But Democrats have noted that the international community, not just Biden, called for the firing of the prosecutor, Viktor Shokin, who was considered weak on corruption. And they’ve argued that Trump’s claims about suddenly being tough on Ukraine in the interest of the United States are undercut by the fact that Trump approved lethal weapons and funding to Ukraine in the years before Biden became his chief 2020 opponent, only withholding military assistance as of June 2019, and by the fact that Trump never mentioned “corruption” in either of his calls with Zelensky.
“President Zelensky has repeatedly declared that I did nothing wrong”
Zelensky and several of his senior officials, including his top aide Andriy Yermak and his Foreign Minister Vadym Prystaiko, have told reporters in recent weeks and months that they did not feel pressured by Trump’s comments and did not tie the withholding of military assistance aid to Trump’s requests for political investigations. “Many meetings have been held between representatives of Ukraine and our country,” Trump wrote. “Never once did Ukraine complain about pressure being applied — not once!”
Anonymous Ukrainian officials have told reporters otherwise in private. And in a recent interview with Time Magazine, Zelensky subtly rebuked Trump’s decision to withhold military assistance while Ukraine, a key U.S. ally, is at war with Russia, a U.S. adversary. “I don’t want us to look like beggars,” Zelensky said. “But you have to understand. We’re at war. If you’re our strategic partner, then you can’t go blocking anything for us. I think that’s just about fairness. It’s not about a quid pro quo. It just goes without saying.”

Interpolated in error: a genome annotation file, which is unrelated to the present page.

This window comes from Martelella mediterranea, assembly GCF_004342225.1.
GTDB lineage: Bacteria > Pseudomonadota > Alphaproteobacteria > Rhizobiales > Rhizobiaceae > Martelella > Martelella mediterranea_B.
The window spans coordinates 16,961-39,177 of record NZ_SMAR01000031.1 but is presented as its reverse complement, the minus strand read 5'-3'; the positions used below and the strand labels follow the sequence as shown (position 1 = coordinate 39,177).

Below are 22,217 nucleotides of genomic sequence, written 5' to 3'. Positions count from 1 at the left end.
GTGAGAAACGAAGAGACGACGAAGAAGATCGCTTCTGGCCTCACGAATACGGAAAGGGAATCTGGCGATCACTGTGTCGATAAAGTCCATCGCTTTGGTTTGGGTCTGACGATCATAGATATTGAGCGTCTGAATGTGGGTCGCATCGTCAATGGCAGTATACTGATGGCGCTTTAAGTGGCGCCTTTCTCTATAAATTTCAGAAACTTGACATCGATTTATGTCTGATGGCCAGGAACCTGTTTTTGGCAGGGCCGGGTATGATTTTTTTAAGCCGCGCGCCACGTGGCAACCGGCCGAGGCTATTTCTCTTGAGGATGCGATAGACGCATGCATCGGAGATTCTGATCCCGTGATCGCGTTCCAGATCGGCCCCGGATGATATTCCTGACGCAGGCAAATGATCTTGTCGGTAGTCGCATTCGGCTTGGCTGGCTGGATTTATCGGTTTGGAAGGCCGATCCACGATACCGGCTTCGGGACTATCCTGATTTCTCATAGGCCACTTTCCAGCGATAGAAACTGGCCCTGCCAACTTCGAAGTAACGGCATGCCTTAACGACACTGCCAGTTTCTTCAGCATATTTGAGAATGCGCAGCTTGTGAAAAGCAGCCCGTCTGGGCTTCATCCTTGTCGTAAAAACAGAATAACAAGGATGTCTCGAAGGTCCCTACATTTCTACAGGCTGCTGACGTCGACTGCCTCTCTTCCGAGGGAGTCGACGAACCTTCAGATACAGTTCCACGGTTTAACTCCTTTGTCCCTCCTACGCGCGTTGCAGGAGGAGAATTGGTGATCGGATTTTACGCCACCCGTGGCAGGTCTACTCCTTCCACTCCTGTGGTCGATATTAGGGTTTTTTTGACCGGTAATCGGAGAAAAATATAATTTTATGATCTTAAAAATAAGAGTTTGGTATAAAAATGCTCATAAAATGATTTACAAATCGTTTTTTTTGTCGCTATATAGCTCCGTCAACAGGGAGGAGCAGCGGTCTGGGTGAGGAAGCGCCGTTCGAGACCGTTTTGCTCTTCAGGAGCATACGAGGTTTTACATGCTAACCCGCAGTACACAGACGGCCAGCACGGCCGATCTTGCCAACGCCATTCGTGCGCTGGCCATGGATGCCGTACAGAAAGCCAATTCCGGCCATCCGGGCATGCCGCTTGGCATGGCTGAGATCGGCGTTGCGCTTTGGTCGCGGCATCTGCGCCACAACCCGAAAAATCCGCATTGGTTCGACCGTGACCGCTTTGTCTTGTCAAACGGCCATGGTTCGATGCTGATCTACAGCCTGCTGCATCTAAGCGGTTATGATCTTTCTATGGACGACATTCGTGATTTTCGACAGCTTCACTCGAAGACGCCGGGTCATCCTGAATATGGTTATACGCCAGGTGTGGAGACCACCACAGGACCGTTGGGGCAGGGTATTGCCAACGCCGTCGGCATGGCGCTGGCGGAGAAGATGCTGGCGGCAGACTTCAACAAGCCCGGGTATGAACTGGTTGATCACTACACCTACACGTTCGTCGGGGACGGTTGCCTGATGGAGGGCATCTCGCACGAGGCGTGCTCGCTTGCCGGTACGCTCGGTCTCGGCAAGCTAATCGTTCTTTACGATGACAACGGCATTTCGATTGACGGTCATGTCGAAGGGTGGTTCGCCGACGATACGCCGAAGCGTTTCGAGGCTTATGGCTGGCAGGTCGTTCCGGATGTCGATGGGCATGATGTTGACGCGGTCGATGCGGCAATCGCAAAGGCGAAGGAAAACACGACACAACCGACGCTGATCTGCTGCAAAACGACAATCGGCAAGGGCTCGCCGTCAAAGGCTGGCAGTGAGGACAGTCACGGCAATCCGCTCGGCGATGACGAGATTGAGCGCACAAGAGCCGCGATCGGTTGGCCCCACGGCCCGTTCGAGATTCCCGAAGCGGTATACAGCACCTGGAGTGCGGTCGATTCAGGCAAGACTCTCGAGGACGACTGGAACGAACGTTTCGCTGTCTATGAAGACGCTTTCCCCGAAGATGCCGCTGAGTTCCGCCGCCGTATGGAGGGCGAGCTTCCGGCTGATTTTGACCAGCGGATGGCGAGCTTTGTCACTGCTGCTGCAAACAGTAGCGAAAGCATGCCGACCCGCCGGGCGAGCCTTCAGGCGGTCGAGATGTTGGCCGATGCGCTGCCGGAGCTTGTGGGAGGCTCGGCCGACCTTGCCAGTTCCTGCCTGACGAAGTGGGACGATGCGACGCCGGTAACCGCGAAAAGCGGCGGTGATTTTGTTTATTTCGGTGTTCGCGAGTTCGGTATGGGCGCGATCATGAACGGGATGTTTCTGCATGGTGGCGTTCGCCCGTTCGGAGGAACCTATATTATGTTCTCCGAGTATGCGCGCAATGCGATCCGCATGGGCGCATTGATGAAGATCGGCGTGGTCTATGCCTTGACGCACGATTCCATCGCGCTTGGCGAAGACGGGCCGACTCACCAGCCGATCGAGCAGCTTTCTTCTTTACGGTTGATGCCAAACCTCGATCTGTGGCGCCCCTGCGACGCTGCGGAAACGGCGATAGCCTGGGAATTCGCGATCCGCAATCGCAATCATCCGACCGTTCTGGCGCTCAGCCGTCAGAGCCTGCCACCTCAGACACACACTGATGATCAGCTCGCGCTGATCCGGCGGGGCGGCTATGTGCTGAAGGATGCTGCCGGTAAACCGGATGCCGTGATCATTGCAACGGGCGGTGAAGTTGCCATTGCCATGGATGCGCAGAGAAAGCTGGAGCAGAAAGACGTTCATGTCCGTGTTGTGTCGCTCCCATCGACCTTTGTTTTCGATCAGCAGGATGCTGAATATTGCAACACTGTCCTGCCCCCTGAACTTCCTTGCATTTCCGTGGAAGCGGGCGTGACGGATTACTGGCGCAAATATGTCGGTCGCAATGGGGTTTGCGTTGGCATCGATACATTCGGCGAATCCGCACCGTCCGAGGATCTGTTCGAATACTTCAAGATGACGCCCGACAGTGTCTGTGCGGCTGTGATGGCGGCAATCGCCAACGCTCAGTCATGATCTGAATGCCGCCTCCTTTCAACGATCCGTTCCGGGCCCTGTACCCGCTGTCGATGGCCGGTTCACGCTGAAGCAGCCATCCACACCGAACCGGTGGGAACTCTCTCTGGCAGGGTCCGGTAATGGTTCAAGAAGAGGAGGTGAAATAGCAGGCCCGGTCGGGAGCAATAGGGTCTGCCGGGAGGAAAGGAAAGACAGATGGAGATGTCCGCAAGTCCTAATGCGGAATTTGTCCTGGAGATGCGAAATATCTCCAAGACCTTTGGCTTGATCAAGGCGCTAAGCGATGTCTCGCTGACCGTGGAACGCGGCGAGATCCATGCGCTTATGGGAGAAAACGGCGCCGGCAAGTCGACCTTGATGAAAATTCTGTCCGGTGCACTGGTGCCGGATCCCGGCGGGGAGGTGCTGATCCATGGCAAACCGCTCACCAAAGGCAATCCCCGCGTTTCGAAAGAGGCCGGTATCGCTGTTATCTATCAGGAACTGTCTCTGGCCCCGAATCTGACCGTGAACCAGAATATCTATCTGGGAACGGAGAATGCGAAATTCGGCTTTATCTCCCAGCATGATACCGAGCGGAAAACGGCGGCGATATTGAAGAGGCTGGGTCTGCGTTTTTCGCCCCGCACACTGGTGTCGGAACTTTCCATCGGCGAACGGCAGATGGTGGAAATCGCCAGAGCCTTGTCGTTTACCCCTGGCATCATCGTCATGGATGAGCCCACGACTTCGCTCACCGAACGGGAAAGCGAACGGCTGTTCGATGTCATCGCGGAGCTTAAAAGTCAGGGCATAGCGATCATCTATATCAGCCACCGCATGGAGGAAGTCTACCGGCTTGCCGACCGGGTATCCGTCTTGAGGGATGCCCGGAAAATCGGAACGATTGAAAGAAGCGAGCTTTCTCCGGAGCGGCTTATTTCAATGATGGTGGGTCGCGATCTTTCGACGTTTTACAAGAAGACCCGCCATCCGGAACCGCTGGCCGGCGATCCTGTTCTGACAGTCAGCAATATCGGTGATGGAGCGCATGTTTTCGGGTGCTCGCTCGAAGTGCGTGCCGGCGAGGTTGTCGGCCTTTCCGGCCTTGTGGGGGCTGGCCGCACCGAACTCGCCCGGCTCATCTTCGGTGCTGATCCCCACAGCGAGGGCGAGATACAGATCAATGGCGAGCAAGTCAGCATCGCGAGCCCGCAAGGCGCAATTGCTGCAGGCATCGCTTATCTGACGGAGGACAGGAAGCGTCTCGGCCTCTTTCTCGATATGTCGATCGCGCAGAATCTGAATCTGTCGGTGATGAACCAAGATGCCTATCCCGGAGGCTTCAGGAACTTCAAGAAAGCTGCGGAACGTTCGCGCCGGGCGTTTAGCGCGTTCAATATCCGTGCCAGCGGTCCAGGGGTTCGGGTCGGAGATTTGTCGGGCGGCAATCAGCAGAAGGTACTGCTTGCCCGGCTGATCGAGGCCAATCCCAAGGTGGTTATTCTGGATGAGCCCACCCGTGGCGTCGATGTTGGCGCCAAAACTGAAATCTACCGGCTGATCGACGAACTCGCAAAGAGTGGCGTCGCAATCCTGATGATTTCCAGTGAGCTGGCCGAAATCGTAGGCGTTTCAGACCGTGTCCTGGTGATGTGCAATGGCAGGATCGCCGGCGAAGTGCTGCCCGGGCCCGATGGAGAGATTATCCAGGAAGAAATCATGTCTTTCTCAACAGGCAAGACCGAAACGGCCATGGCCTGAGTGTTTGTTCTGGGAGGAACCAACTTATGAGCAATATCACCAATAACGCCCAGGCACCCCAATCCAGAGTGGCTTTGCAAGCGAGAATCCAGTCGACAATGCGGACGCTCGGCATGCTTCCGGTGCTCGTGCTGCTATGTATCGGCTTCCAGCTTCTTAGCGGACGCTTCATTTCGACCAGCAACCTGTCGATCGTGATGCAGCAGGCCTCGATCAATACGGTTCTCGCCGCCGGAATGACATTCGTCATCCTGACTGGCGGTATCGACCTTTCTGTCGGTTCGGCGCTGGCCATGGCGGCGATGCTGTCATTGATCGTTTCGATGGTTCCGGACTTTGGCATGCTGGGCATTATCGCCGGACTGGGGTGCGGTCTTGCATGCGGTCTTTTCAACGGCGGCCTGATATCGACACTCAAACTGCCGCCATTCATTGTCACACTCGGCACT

Democrats and foreign policy experts have noted, moreover, that the government in Kyiv has no choice but to stay on Trump’s good side. “They continue to play footsie with the Trump administration, not really realizing they’re doing so to the detriment of their credibility with lots of influential stakeholders,” said one American who frequently engages with the Ukrainian government. “Their thinking is that Trump is likely to get re-elected, and that this is how they should be hedging in preparation for that.”
“Constitutionally based privileges”
In response to the second article of impeachment introduced by House Democrats, obstruction of Congress, Trump argued that he had “constitutionally based privileges” to refuse to cooperate with congressional subpoenas for documents and testimony. “Under that standard, every American president would have been impeached many times over,” Trump wrote. He then quoted constitutional scholar Jonathan Turley, who argued that Democrats would be committing an abuse of power by not going through the courts to enforce subpoenas.
Past presidents have aggressively defended their need to receive confidential advice, claiming “executive privilege” when confronted with what they’ve seen as legislative overreach. But the Trump administration’s blanket refusal to provide documents and witnesses demanded by Congress is unprecedented, scholars say.
Democrats and legal experts counter, moreover, that the Constitution does not require that the courts weigh in before Congress can legitimately conclude Trump is guilty of high crimes and misdemeanors. Trump’s “refusal to comply with the subpoenas is an independent event that is apart from the courts,” Professor Michael Gerhardt of the University of North Carolina testified earlier this month. “It’s a direct assault on the legitimacy of this inquiry.”
Whereas Bill Clinton, during his impeachment, voluntarily submitted documents to Congress and appeared before a grand jury to testify, Trump refused to cooperate at all with the House impeachment inquiry and ordered Cabinet officials not to comply with congressional requests for interviews and documents. “It was a complete stonewall,” the House Democrats’ counsel, Daniel Goldman, testified last week.
Daniel Lippman contributed reporting.